MSC-EVs Emerge as Clinical Therapies

MSC-EVs Emerge as a Cell-Free Therapy

Extracellular vesicle (EV) interest continues to increase as more evidence emerges about the ability of these lipid-bilayer membrane vesicles to elicit specific responses from recipient cells. EVs are secreted by most known cell types, including MSCs. Recently, many effects of MSC-based therapeutics have been attributed to their paracrine factors which includes MSC-derived EVs (1, 2). In particular, MSC-derived EVs have been shown to recapitulate therapeutic effects of MSCs in graft-versus-host disease (3)and myocardial ischemia (4), among others. Moreover, EVs derived from MSCs benefit from MSCs’ well-defined safety profile, with MSCs having been used in over 900 clinical trials. Given their therapeutic potential, EVs are on the rise as a novel clinical therapy for a broad range of applications. This interest is reflected in the high number of peer-reviewed publications in the past 10 years mentioning EVs (over 15,000), with 700 specifically on MSC-EVs (PubMed Search Results Oct 2019) and the larger presence of EVs at cell therapy conferences.

MSC-EVs as Drug Delivery Vehicles

In addition to their use as a cell-free therapy, there is also significant interest in using EVs as drug delivery vehicles. EVs are natural carriers of bioactive cargo such as proteins and RNA, which are protected by the lipid-bilayer membrane. Research efforts have focused on both exogenous loading of biological cargo and manipulating parent cells to engineer vesicles that contain cargo of interest.

RoosterBio EVs

RoosterBio MSC-EVs were evaluated based on guidance for defining EVs, as published by the International Society for Extracellular Vesicles (5). Particles collected from the conditioned medium of RoosterBio MSCs are in the EV size range, contain expected proteins and small RNAs, and have bioactivity in a wound-healing assay (Figure 1).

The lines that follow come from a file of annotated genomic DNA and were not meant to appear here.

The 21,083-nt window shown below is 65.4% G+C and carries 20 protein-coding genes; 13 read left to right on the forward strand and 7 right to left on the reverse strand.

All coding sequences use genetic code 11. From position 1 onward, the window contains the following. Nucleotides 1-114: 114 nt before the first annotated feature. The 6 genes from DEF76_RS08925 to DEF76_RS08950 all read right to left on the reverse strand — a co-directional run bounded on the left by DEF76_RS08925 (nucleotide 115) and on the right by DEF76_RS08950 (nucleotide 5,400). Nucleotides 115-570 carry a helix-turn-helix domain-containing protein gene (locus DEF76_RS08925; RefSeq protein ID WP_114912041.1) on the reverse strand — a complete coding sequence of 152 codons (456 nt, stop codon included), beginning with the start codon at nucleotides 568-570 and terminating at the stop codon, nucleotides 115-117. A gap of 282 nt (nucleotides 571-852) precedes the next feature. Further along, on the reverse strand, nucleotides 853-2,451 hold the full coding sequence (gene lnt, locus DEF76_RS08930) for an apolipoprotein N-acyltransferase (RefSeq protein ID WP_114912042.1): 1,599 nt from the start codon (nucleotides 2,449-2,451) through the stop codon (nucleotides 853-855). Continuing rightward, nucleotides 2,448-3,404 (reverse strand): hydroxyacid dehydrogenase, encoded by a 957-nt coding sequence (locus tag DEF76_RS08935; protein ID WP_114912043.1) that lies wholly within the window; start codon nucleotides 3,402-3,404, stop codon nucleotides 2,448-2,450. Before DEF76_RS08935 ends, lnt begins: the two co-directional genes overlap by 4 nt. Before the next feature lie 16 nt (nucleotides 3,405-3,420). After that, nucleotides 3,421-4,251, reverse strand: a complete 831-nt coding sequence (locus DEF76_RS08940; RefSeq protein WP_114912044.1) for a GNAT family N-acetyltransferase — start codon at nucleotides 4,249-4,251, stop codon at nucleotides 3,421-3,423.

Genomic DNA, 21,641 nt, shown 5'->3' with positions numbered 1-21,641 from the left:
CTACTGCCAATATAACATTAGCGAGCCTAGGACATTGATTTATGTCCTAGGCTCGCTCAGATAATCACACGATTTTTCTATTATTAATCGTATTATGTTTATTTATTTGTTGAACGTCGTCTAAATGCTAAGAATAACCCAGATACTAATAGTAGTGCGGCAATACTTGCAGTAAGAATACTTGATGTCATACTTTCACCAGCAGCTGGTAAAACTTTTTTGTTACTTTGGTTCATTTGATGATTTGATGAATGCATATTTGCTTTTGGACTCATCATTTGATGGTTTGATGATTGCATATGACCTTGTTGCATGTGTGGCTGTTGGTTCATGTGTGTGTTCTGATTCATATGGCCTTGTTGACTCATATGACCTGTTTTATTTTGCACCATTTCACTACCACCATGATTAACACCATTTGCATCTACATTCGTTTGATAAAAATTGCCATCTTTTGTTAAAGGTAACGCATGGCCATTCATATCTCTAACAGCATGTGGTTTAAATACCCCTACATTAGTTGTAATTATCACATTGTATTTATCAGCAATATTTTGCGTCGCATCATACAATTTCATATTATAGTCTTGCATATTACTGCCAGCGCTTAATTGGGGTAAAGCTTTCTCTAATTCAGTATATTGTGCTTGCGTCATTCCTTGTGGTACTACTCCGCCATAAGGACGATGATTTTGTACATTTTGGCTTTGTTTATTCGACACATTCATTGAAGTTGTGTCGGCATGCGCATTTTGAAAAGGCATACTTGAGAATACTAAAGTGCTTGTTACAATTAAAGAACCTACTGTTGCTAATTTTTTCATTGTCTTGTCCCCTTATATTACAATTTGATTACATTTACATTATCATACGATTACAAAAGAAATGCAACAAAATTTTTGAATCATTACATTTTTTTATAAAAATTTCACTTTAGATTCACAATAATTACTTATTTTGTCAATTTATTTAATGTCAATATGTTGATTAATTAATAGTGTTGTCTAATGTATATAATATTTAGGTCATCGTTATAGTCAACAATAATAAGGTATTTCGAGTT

Figure 1A. Particles collected from RoosterBio MSCs have diameters in the size range of 50 to 250 nm as measured by Nanosight and TEM. B. Western Blot shows EVs express expected proteins: ALIX, TSG101, CD63, CD9, and CD81. C. Collected EVs contain primarily small RNA. D. Conditioned medium has bioactivity in a standard in vitro wound healing scratch test.

Challenges Facing the Field

While EVs hold much promise as a cell-free therapy or drug delivery vehicle, there are some key challenges in the translation of successful EV therapies, including generating the needed number of EVs. In our next blog we will discuss some of these key challenges that need to be addressed to enable the success of EV therapies and RoosterBio’s progress in meeting the needs for EV product development, clinical trials, and commercial therapies.


  1. Phinney DG, Pittenger MF. (2017) Concise Review: MSC-Derived Exosomes for Cell-Free Therapy. Stem cells 35(4):851-858. PubMed
  2. Caplan AI, Correa D. (2011) The MSC: an injury drugstore. Cell stem cell 9(1):11-15. PubMed
  3. Kordelas L, Rebmann V, Ludwig AK, Radtke S, Ruesing J, Doeppner TR, et al. (2014) MSC-derived exosomes: a novel tool to treat therapy-refractory graft-versus-host disease. Leukemia 28(4):970-973. PubMed
  4. Lai RC, Arslan F, Lee MM, Sze NS, Choo A, Chen TS, et al. (2010) Exosomes secreted by MSC reduces myocardial ischemia/reperfusion injury. Stem cell research 4(3):214-222. PubMed
  5. Lötvall J, Hill AF, Hochberg F, Buzás EI, Di Vizio D, Gardiner C, et al. (2014) Minimal experimental requirements for definition of extracellular vesicles and their functions: a position statement from the International Society for Extracellular Vesicles. J Extracell Vesicles 3:26913. PubMed

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